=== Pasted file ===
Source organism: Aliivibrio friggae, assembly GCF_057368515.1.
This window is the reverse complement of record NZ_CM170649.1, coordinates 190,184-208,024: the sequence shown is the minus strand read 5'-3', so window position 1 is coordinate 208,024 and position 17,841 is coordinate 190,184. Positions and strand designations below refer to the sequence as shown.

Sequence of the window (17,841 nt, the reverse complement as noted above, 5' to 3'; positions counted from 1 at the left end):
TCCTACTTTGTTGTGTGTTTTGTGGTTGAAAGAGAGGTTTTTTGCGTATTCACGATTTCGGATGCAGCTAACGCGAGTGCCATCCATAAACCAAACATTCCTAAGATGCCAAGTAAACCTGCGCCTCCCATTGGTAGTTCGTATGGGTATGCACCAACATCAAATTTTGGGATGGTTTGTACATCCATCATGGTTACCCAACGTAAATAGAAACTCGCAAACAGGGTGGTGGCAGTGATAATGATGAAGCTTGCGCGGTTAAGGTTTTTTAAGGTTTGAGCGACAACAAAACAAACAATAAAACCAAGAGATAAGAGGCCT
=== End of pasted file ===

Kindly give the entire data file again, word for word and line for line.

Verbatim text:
Source organism: Aliivibrio friggae, assembly GCF_057368515.1.
This window is the reverse complement of record NZ_CM170649.1, coordinates 190,184-208,024: the sequence shown is the minus strand read 5'-3', so window position 1 is coordinate 208,024 and position 17,841 is coordinate 190,184. Positions and strand designations below refer to the sequence as shown.

Sequence of the window (17,841 nt, the reverse complement as noted above, 5' to 3'; positions counted from 1 at the left end):
TCCTACTTTGTTGTGTGTTTTGTGGTTGAAAGAGAGGTTTTTTGCGTATTCACGATTTCGGATGCAGCTAACGCGAGTGCCATCCATAAACCAAACATTCCTAAGATGCCAAGTAAACCTGCGCCTCCCATTGGTAGTTCGTATGGGTATGCACCAACATCAAATTTTGGGATGGTTTGTACATCCATCATGGTTACCCAACGTAAATAGAAACTCGCAAACAGGGTGGTGGCAGTGATAATGATGAAGCTTGCGCGGTTAAGGTTTTTTAAGGTTTGAGCGACAACAAAACAAACAATAAAACCAAGAGATAAGAGGCCT